The flu, a common cold, sinus infections, and respiratory infections can all affect your physical and emotional wellness. While some are more dangerous than others, these illnesses can be managed and treated, ensuring they do not affect your quality of life permanently. Unfortunately, if you develop asthma, the illness will most likely follow you throughout life, since there are no cures. Even though 1 in 13 people have asthma, the condition is not understood well by most people. This guide will help you understand the causes, signs, and management options for asthma.
You may be surprised to learn there is not one specific cause of asthma. Each person is different, so your asthma may stem from an entirely different cause from another person's. Asthma is a genetic disorder, so if one or both of your parents have it, you may also develop asthma in some point of your life. If you already suffer from allergies of some sort, you have a higher risk of developing asthma because of the excess inflammation in your airways. Also, if you are frequently exposed to irritants and allergens, whether at home or while working, you have an increased risk of developing asthma.
Knowing the signs of asthma is key to early diagnosis and an effective plan for managing symptom. To get started understanding the actual symptoms, you need to understand how asthma is defined.
Basically, asthma is a chronic disorder that causes severe inflammation of the bronchial tubes. This inflammation is so severe, the bronchial tubes will swell, causing your airway to narrow, which will make breathing difficult.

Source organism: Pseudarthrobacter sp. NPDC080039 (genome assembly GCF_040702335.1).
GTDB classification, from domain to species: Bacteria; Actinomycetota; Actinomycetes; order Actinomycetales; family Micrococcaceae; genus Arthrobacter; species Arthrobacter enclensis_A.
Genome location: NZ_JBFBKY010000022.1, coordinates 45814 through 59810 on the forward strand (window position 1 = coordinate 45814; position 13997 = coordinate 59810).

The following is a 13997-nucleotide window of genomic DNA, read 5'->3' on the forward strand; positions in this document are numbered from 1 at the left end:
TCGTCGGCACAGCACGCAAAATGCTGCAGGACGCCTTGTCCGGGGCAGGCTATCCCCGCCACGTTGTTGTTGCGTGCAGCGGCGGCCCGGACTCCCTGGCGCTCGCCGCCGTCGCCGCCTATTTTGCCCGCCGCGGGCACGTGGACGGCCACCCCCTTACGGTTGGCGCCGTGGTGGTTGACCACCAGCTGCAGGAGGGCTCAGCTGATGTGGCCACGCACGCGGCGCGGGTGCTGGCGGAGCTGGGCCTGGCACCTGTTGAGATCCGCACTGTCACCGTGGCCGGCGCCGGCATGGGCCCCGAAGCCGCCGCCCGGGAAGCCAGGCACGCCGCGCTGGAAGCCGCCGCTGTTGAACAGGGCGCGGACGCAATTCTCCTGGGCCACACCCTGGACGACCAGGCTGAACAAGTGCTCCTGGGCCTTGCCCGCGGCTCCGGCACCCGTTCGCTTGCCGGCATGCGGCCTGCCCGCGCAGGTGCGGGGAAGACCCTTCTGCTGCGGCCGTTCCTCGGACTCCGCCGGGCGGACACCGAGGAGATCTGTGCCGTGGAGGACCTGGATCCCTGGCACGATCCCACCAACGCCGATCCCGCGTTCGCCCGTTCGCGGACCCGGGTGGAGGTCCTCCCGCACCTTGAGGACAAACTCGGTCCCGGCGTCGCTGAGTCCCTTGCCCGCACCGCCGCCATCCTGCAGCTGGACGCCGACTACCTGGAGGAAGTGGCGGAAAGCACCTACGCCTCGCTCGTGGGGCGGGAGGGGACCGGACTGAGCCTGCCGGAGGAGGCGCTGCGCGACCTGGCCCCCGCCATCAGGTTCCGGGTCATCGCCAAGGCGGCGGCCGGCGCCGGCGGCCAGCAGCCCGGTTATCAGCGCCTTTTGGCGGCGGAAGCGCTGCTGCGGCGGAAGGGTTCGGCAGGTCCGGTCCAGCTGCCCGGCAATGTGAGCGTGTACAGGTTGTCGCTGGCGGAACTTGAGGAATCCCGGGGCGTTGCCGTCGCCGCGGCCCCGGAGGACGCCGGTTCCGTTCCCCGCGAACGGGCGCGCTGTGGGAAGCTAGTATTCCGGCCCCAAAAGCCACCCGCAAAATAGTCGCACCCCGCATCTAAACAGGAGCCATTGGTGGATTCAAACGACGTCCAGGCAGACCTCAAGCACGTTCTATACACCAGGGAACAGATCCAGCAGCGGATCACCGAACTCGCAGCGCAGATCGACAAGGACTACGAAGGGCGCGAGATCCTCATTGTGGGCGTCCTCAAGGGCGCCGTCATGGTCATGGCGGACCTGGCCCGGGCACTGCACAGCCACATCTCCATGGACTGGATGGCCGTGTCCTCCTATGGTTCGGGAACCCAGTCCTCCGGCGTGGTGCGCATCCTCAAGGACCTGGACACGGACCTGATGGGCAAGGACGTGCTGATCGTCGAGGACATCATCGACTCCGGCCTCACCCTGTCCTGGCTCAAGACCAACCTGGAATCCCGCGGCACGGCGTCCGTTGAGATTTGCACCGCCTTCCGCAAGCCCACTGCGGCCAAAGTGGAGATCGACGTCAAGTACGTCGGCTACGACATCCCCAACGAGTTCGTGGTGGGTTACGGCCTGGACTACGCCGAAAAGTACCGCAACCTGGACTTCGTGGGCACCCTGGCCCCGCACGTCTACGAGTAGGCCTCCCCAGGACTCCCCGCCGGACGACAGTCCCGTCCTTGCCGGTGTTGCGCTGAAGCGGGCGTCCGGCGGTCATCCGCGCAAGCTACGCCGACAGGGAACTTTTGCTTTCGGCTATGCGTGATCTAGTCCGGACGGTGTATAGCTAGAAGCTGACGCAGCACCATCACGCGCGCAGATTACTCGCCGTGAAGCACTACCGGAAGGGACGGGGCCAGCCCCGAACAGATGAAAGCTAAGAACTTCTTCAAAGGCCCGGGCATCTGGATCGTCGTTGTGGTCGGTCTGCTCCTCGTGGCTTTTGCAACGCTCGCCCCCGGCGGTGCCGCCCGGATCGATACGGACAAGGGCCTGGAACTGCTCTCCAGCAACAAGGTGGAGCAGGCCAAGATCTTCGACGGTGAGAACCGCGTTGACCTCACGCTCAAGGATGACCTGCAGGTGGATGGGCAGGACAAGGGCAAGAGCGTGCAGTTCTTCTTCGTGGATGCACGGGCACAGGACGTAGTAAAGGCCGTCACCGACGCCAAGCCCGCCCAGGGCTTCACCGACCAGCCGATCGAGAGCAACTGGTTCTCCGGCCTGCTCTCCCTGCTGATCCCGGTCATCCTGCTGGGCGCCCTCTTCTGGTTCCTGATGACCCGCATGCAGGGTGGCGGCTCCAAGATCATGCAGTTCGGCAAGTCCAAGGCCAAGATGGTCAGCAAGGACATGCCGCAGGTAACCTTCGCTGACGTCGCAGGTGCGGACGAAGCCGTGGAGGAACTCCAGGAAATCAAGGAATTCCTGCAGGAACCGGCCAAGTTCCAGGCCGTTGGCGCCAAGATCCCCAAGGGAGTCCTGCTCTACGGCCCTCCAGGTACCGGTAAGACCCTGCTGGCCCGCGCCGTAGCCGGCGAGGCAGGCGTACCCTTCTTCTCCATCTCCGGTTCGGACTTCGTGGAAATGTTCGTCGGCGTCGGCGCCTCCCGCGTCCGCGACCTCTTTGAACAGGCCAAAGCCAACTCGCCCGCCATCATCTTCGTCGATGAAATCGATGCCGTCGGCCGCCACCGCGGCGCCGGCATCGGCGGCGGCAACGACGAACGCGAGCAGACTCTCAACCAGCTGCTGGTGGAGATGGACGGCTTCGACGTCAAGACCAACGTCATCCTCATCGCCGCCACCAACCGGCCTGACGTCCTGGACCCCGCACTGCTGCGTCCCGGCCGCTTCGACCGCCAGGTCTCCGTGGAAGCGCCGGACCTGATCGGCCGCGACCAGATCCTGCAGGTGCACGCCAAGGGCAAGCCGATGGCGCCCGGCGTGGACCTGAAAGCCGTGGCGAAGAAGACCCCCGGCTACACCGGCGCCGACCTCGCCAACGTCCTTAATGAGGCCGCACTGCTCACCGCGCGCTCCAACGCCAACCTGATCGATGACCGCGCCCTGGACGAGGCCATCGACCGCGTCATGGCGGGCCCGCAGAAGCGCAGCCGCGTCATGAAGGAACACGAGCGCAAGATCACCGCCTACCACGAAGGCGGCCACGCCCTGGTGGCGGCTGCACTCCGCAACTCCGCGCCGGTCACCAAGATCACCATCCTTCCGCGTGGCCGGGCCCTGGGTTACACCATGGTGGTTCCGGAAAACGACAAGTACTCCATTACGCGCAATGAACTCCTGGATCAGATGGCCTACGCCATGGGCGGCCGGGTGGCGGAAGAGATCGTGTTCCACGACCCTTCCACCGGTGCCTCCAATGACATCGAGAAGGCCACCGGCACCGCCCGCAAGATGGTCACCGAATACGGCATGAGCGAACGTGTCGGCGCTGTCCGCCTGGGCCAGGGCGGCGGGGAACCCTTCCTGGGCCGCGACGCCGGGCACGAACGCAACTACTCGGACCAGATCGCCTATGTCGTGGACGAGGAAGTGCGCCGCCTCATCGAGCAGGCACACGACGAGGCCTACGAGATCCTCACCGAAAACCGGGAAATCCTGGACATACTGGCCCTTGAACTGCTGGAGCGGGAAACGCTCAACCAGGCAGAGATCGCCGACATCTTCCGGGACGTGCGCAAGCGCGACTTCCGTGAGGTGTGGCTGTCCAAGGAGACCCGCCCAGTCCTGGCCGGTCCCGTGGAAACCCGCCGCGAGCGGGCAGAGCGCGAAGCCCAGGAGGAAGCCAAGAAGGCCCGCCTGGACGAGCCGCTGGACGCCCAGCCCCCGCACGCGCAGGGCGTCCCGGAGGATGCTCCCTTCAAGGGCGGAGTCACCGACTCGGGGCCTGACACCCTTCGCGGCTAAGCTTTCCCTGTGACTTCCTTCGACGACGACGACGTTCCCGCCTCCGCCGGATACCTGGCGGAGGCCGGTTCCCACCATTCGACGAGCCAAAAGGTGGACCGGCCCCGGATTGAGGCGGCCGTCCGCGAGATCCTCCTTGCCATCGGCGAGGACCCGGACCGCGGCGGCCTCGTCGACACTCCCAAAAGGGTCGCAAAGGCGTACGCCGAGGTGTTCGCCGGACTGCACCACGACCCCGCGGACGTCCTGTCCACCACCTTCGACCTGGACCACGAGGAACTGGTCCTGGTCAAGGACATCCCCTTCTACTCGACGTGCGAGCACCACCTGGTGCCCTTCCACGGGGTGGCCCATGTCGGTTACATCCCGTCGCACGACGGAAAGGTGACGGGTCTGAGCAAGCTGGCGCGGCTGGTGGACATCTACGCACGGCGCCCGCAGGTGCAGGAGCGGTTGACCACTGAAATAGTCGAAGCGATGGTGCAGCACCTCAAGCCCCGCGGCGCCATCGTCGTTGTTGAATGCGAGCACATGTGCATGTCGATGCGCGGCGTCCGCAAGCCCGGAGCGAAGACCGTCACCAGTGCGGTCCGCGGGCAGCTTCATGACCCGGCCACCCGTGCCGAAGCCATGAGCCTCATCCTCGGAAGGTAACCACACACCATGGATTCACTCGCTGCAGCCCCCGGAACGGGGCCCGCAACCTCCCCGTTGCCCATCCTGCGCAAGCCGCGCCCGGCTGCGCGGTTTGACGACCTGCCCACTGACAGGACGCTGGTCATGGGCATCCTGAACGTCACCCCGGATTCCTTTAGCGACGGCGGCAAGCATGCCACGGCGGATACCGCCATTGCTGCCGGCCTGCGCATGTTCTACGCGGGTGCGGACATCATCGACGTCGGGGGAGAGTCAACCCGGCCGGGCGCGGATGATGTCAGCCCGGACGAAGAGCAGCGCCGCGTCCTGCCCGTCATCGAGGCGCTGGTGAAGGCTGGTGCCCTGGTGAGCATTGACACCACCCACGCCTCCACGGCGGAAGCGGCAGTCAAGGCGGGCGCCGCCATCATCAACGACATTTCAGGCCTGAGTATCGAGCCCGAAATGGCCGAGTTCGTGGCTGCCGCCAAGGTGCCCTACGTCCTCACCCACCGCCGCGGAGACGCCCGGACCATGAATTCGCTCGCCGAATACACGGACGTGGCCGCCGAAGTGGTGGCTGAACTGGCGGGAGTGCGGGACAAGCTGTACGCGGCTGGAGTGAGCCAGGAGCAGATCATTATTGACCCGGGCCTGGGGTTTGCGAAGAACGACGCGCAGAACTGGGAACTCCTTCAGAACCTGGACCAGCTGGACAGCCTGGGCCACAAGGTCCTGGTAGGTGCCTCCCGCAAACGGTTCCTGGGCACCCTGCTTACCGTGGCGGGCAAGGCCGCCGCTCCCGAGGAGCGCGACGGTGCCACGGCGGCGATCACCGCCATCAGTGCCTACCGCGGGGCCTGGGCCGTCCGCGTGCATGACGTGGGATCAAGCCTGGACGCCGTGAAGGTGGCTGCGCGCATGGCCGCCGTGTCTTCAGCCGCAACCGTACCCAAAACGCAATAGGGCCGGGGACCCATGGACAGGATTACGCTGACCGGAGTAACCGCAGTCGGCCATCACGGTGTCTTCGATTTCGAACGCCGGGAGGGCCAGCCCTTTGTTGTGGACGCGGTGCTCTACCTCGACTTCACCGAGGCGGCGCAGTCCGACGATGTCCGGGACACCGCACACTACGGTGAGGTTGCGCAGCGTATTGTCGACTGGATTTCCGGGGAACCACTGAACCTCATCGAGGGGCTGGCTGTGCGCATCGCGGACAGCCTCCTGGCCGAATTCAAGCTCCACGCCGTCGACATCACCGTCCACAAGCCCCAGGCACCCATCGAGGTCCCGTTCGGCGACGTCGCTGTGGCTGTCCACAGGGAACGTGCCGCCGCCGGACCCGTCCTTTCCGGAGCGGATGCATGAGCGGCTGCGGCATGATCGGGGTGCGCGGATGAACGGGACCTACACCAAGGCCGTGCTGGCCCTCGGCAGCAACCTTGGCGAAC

Other than difficulty breathing, which may include shortness of breath or rapid breathing, signs of asthma may include the following:
- Chronic coughing
- Wheezing, whistling when you breathe
- Tightness and discomfort in the chest
It is important to note that some asthma symptoms can be dangerous and even life-threatening without immediate medical attention. If you are unable to catch your breath, the color of your face, lips, or nose is changing color, and you are experiencing severe chest pain, seek out emergency care immediately.
Again, there is no cure for asthma. However, you can manage the symptoms, reducing your risk of a dangerous asthma attack. The type of management that will be recommended by a doctor will depend on your specific type of asthma.
Asthma related to allergens is the most common form of the disorder. It is triggered by contact or exposure to various allergens, such as pollen, pet dander, dust, or mold.
If you suffer from allergy-induced asthma, reducing your exposure to allergens is imperative. Unfortunately, this can be difficult, since certain allergens are unavoidable. Instead of staying indoors to avoid pollen and completing ridding your home of pet dander, dust, and mold, you can use a rescue inhaler, which your doctor can prescribe. These small inhalers contain bronchodilators, which open up the airways when inhaled to improve your breathing. Because they work fast, they are called rescue inhalers and are often used at the first signs of an asthma attack.
Corticosteroids in a pill form are also options to consider. These medications reduce inflammation of the bronchial tubes, allowing you to breathe in a more effective manner while preventing other asthma symptoms.
If you have non-allergic asthma, which can stem from heavy exercise, stress, weather, pollutants, or a side effect of another illness, such as the common cold, a long-lasting bronchodilator may be prescribed for you to use occasionally when and if your bronchial tubes become inflamed.
Living with asthma is possible, but knowing you have the disorder is essential. This guide will help you understand the causes, signs, and management options for your specific case of asthma. Contact a local medical clinic for more information.